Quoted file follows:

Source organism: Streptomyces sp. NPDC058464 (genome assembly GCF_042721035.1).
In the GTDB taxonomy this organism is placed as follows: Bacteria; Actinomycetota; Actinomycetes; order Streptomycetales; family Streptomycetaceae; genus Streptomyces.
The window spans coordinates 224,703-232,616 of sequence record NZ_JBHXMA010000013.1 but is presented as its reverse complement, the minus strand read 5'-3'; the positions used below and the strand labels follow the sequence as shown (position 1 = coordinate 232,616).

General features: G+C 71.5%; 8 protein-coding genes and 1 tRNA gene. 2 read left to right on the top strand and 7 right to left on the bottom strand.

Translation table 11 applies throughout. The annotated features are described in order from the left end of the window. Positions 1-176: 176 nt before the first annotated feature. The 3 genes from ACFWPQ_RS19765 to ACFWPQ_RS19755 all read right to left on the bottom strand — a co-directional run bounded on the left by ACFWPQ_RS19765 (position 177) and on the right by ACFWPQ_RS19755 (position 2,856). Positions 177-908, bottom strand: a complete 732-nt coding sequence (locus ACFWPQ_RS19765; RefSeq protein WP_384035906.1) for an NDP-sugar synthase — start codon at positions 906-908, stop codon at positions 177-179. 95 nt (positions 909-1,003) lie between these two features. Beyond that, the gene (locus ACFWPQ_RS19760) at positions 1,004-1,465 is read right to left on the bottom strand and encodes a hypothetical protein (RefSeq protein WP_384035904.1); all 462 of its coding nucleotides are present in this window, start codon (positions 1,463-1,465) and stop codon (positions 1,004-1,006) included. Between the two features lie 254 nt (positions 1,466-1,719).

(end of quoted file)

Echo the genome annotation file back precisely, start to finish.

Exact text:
Source organism: Streptomyces sp. NPDC058464 (genome assembly GCF_042721035.1).
In the GTDB taxonomy this organism is placed as follows: Bacteria; Actinomycetota; Actinomycetes; order Streptomycetales; family Streptomycetaceae; genus Streptomyces.
The window spans coordinates 224,703-232,616 of sequence record NZ_JBHXMA010000013.1 but is presented as its reverse complement, the minus strand read 5'-3'; the positions used below and the strand labels follow the sequence as shown (position 1 = coordinate 232,616).

General features: G+C 71.5%; 8 protein-coding genes and 1 tRNA gene. 2 read left to right on the top strand and 7 right to left on the bottom strand.

Translation table 11 applies throughout. The annotated features are described in order from the left end of the window. Positions 1-176: 176 nt before the first annotated feature. The 3 genes from ACFWPQ_RS19765 to ACFWPQ_RS19755 all read right to left on the bottom strand — a co-directional run bounded on the left by ACFWPQ_RS19765 (position 177) and on the right by ACFWPQ_RS19755 (position 2,856). Positions 177-908, bottom strand: a complete 732-nt coding sequence (locus ACFWPQ_RS19765; RefSeq protein WP_384035906.1) for an NDP-sugar synthase — start codon at positions 906-908, stop codon at positions 177-179. 95 nt (positions 909-1,003) lie between these two features. Beyond that, the gene (locus ACFWPQ_RS19760) at positions 1,004-1,465 is read right to left on the bottom strand and encodes a hypothetical protein (RefSeq protein WP_384035904.1); all 462 of its coding nucleotides are present in this window, start codon (positions 1,463-1,465) and stop codon (positions 1,004-1,006) included. Between the two features lie 254 nt (positions 1,466-1,719).